Student lost but not forgotten

MEMORY TREE: Robert Duran hangs a note on the memory tree in the quad on Tuesday, April 30.
MEMORY TREE: Robert Duran hangs a note on the memory tree in the quad on Tuesday, April 30.
MEMORY TREE: Robert Duran hangs a note on the memory tree in the quad on Tuesday, April 30.

Ten days after Delta College student Dominic Deiro died tragically in a solo-vehicle drunken driving accident, his family found a way to cope through education.

In response to the December 23, 2011 accident that took his life, Deiro’s family founded the Dominic Designated Driver program in hopes of spreading awareness and deterring young people from drinking and driving.

On April 30, the Deiro family brought that message to Delta College during an event in Upper Danner sponsored by the Cultural Awareness Programs Committee and produced by the English Department and DDD.

Mia Deiro Douglass, Dominic’s sister, was the keynote speaker.

She shared precious moments she has had with her brother, and the inspiration and optimism he carried throughout his life.

“Dominic was born on February 23, 1990 at Dameron Hospital, it was at that moment I knew I would no longer be the center of attention,” said Deiro

Douglass holding back tears. “Everyone always spoke of how good looking he was with his red hair and big smile.”

The emphasis of having a sober driver, and drinking responsibly was the overall goal of the informative forum.

Officer Craig Wood of the Stockton Police Department stressed the financial struggles and consequences drunk driving can have on individuals.

“You all need to decide right now that this is unacceptable,” said Wood, addressing the crowd. “Decide today that you are not going to drink and drive.”

Bobby Wells, a current University of the Pacific student and one of Dominic’s close friends, spoke about the importance of friendship and drinking responsibly.

Wells was supposed to be in the car with Deiro that night.

“I never saw myself as lucky,” said Wells. “I was just as hurt as everyone in the car that night.”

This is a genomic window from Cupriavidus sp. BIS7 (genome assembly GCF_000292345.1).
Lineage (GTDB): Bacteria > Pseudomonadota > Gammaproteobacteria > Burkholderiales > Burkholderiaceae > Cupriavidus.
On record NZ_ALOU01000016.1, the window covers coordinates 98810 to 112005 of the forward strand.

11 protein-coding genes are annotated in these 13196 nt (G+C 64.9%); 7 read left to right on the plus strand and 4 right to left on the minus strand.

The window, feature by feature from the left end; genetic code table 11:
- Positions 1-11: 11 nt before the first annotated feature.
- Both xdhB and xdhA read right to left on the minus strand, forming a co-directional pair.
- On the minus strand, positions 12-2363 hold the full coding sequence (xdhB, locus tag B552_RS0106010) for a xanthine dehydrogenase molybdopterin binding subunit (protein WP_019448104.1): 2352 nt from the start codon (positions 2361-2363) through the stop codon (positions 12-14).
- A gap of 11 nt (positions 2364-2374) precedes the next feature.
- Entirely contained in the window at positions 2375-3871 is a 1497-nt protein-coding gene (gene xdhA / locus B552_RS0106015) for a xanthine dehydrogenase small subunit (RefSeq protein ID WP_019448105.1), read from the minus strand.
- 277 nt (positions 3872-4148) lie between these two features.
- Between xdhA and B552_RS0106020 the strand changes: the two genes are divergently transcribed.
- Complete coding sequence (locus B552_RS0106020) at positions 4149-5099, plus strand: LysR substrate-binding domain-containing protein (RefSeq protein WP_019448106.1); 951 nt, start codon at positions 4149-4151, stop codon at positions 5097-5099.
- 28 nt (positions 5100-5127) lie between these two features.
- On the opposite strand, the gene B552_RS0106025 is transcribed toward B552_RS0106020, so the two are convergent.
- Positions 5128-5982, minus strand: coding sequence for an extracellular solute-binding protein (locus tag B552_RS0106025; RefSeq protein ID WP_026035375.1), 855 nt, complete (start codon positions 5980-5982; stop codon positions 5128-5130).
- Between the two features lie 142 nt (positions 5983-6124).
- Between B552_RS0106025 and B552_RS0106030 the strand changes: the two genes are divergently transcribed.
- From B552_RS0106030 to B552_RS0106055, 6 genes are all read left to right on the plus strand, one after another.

Wells closed with: “You really don’t know when the last time you will see someone.”

Rosie Huerta, a financial aid outreach specialist spoke about the memorial scholarship worth $200 offered by Delta and the DDD program.

“We’re here to tell you this needs to be stopped,” said Huerta.

Robert Duran, a member of the Hip Hop Congress performed a song titled “No drinking and driving,” which he himself has fallen victim to.

Duran wrecked his car in a drunken driving accident in 2006.

Duran received a brain injury as a result of the accident and had to have surgery. He learned first-hand about the dangers of drinking and driving. No other people were hurt in his accident.

Patrica Cunningham, also a member of the Hip Hop Congress, performed a touching freestyle poem.

Student Angela Bardot and English Instructor Paula Sheil, along with the Writer’s Guild, introduced a Memory Tree at the end of the event.

The Memory Tree is a way to pay tribute to those who have fallen victim to drunken driving accidents, along with honoring Dominic’s family’s commitment to him.

The tree is laced in San Francisco Giants colors, which was Dominic Deiro’s favorite baseball team. It has found a permanent home in the Goleman Library.

Mia Deiro Douglass closed with thanks to the contributors who helped put the event together, including special thanks to Robert Bini, a Delta English instructor who co-edits Delta Winds, a campus magazine where Dominic Deiro’s Dream Act essay was published.

Deiro Douglass also wants to encourage students to post student writing on the DDD website and share their thoughts on the matter at hand.

With support from more than 40 bars in the Stockton, Lodi and Modesto area, as well as Arizona, the family’s message is spreading far and wide.

“We want to inspire all age groups to have a designated driver,” said Deiro Douglass.